I’ve been studying types and forms of arguments. Although I would probably say that I don’t argue with anyone. I prefer to think that I positively convince people to think in an alternate way than their original direction. And to the extent that I can do so in a subtle and gentle way, I think can be powerful without be well, argumentative.
A short digression to note that I’ve disappeared from blogging unintentionally over the last few weeks as travel, family and work keeps me stretched. One interesting fact about blogging, I never know if anyone reads my pieces or if I’m just howling in the wind. But I think people read my blog and I hope my thoughts resonate at least some of the time. So my study of arguing hasn’t been the cause of my disappearance but it has been a topic of interest over the last few weeks.
In A Rulebook for Arguments, I’ve learned there are different types of arguments including arguments by example, arguments from authority, arguments about causes, and arguments by analogy but by far, the most interesting form of argument to me is categorized as deductive arguments.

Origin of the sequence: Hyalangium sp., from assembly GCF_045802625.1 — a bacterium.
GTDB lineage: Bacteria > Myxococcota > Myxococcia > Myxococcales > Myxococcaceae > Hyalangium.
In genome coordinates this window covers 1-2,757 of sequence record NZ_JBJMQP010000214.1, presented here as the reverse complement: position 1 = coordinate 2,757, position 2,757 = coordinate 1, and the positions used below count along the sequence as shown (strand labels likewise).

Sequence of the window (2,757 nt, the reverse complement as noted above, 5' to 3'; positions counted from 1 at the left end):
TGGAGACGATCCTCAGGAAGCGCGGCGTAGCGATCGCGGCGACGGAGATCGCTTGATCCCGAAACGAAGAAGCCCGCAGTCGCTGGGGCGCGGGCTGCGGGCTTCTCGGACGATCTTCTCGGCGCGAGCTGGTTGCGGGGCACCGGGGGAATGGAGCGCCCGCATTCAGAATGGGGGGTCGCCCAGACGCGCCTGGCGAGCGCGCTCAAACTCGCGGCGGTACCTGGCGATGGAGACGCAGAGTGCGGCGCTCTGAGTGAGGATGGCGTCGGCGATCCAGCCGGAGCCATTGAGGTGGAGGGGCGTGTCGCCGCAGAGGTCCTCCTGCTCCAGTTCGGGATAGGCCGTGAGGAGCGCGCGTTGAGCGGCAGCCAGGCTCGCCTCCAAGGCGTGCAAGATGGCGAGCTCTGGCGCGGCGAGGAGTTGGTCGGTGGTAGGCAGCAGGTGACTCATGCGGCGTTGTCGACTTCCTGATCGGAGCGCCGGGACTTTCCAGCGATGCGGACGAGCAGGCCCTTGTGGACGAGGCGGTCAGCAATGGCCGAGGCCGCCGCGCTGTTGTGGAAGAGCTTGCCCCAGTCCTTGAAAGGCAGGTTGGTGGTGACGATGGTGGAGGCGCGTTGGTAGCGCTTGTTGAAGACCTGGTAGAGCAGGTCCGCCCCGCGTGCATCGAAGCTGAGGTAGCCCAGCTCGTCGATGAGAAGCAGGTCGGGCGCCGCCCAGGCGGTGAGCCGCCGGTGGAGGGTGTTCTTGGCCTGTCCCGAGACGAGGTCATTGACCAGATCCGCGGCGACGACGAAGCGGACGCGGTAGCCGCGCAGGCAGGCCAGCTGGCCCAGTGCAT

Modus pollens refers to the mode of putting. Its direct if-then form is the easiest to follow (for me) and is likely the form behind most of my arguments. Building more conditions may make for a stronger case and a more sophisticated argument but the argument’s basic form is the same. The weight of the argument comes not in its form but in its content.
In contrast, modus tollens denies information while still using the if-then form. Where pollens gives, tollens take. It’s easier to follow the form when it’s reduced to basics such as: If p then q. Not q. Therefore not p. Weston’s examples are easy to follow and at under a 100 pages, it’s a travel book.
I don’t have proof (yet) but I suspect learning forms of arguments will improve my ability to argue, or persuade with tact. And knowing what type of argument I’m choosing will help me build a better case. And since I want to be successful in arguing my case, studying and practicing are good ways to get there.
How does arguing fit into software testing consider this basic modus tollens: If this software has x number of high severity defects then the software isn’t ready to be used in the field. If the software isn’t ready, then it’s not time to ship.
I learned from my dad that if I could argue my case with facts and not emotions then I was more likely to get the results I wanted. My dad always enjoyed a good logical debate. And now, it occurs to me that studying the topic of arguments might help even more. At least that’s my inductive reasoning behind my studies.